2nd edition by Louis Cozolino
Who knew how correct my wife was when she sought a simple way to explain to our 5-year-old-granddaughter that, unlike her cardiologist father who heals hearts, her psychotherapist grandfather heals brains?
All forms of psychotherapy actually change the structure of clients' brains according to Dr Cozolino, university professor and clinical psychologist in private practice. New neural networks are established, largely as a result of the intimate relationship between client and psychotherapist.
Were Freud alive today he would no doubt be grinning ear to ear on reading Dr Cozolino's support for all his theories and in particular, Freud's postulation that one day psychoanalytical concepts would be buttressed by evidence of biological causation in the form of neural networks.
Even the concept of an unconscious [hotly debated in some circles] is explained as "hidden layers" of neural networks. The author skillfully weaves instruction about the composition and workings of the brain with client stories from his private practice and wisdom from his own life.
While much is still speculation, Dr Cozolino makes a strong case for not only the plasticity of our brains throughout our lives but for the (to me) amazing effects that we as psychotherapists can have on the brains of our clients and ourselves.
Brain imaging with MRIs and other technologies on living human brains has yielded a lot of knowledge about how the brain works and how we can change the neural substrata, including the initial templates inculcated by parents and caregivers when we were babies.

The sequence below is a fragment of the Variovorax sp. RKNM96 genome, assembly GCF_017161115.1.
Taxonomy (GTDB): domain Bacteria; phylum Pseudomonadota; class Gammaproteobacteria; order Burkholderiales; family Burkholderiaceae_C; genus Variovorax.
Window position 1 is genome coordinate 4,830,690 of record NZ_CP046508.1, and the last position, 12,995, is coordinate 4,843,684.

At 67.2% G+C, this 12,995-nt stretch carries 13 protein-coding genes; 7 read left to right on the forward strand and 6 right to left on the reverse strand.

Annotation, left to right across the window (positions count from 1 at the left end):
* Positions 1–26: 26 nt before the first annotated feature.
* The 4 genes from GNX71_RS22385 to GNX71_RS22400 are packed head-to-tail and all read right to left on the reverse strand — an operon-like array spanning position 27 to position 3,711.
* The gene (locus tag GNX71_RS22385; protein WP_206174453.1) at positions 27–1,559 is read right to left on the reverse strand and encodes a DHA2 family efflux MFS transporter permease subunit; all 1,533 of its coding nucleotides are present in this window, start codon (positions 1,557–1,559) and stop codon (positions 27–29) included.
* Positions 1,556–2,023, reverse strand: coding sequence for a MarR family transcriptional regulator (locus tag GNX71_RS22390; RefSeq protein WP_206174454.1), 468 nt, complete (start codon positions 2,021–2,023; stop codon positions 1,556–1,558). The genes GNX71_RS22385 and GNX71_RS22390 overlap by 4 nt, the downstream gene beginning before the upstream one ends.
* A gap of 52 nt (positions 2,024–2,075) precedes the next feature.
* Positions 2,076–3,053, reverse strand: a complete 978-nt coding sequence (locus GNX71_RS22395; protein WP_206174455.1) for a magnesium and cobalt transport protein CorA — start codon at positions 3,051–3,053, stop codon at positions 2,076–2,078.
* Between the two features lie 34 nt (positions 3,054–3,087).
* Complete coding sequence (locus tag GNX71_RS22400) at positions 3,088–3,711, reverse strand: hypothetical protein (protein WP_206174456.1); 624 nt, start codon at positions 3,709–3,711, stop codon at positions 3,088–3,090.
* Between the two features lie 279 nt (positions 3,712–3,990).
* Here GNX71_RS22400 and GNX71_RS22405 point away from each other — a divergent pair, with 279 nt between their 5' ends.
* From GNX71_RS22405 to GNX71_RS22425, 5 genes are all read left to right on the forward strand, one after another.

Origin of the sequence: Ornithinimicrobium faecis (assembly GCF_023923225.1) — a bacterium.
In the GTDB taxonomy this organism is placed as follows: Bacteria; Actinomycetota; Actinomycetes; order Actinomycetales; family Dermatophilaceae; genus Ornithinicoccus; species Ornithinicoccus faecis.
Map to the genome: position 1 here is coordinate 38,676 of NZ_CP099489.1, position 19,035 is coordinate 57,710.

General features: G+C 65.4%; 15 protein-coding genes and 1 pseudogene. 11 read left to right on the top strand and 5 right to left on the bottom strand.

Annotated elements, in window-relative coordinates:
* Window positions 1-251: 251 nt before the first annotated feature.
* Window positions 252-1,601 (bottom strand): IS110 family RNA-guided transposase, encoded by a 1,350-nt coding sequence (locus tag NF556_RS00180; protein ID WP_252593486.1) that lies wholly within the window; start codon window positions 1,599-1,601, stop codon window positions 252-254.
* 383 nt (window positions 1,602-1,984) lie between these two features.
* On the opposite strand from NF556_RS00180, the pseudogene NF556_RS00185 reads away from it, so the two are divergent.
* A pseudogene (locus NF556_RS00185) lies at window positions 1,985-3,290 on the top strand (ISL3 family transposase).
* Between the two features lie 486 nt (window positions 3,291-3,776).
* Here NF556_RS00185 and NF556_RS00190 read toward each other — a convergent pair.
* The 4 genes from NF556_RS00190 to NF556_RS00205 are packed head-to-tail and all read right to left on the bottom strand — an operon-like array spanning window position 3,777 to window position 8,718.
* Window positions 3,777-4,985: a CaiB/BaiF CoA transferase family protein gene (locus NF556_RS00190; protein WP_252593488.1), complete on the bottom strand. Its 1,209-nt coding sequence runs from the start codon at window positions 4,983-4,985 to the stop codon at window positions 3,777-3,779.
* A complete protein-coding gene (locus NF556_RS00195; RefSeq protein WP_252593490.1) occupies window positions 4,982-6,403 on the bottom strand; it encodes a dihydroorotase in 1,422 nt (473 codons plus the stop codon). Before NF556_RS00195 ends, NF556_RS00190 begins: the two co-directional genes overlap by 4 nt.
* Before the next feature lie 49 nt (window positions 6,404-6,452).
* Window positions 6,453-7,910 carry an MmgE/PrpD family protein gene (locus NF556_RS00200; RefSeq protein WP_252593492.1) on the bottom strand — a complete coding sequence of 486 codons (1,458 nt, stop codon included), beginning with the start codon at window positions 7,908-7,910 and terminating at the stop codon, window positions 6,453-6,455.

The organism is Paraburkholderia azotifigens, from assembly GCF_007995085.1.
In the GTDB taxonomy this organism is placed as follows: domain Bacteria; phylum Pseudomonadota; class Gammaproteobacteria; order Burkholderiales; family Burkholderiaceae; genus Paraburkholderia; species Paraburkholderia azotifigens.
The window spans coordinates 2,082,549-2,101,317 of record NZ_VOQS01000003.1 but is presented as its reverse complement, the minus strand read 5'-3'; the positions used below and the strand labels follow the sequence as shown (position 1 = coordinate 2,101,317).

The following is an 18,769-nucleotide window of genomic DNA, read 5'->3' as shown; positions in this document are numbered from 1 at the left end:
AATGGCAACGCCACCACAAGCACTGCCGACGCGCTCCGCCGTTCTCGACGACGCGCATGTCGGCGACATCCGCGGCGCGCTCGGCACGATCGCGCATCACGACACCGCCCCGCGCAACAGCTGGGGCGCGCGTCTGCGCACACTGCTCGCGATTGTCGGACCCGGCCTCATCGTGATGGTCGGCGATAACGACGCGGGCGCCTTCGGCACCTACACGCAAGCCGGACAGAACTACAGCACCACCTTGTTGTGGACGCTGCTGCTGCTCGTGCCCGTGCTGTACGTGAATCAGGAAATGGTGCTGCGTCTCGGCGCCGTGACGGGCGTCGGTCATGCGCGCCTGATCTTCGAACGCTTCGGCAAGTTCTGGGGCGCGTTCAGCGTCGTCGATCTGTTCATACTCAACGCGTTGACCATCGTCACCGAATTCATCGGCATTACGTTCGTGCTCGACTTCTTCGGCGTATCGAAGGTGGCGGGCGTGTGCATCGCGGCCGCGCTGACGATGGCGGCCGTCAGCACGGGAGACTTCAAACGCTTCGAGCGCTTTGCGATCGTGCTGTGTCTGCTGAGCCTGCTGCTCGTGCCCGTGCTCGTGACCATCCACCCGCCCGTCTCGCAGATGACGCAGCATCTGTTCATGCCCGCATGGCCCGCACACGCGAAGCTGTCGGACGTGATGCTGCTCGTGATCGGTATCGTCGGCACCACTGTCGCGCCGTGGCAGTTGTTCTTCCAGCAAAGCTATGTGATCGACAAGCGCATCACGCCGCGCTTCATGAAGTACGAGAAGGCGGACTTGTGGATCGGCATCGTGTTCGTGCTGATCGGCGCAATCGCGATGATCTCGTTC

Frightening news is that the seat of fear -- the amygdala -- begins to cause us terror and trepidation even before we are born. It takes a long time until the brain is mature enough to counteract such innate fears.
Meanwhile, of course, we find comfort in the security of loving parents or other caregivers. If we don't experience such relief then fear-based neural networks are laid down and may influence us for life -- or until intervention by a therapist helps to create new, positive neural networks.
Chapter 3 explains how various therapeutic approaches, particularly CBT (cognitive-behavioral-therapy) create changes in brain functioning. "In striving to activate cortical processing through conscious control of thoughts and feelings, these therapies enhance left cortical processing, inhibiting and regulating right hemispheric balance and subcortical activation" (p.40).
The fourth chapter describes in exquisite detail how psychotherapeutic interventions change clients' and therapists' brains.
A wonderful story from Dr Cozolino's practice in which he encourages a client to utilize a "magic tricycle" in his imagination to change his childhood wartime memories illustrates both the malleability of memory and the author's apparent unawareness that this is a common method used by hypnotherapists.
It's exciting to learn that when therapists help people to conquer stage fright part of the solution we hitherto unwittingly applied was to help balance their brain's hemispheres!(p.96).
Past lives, clairvoyance, 'deja vue' and similar paranormal beliefs may be made by the left hemisphere's attempts to "make sense of nonsense."
The placebo effect is alive and strong among therapists while almost totally ignored by physicians. Dr Cozolino expresses high hopes that such "nonspecific ingredients of a healing relationship will someday be interwoven with the technical aspects of modern medicine." (p.339). (See the placebo effect).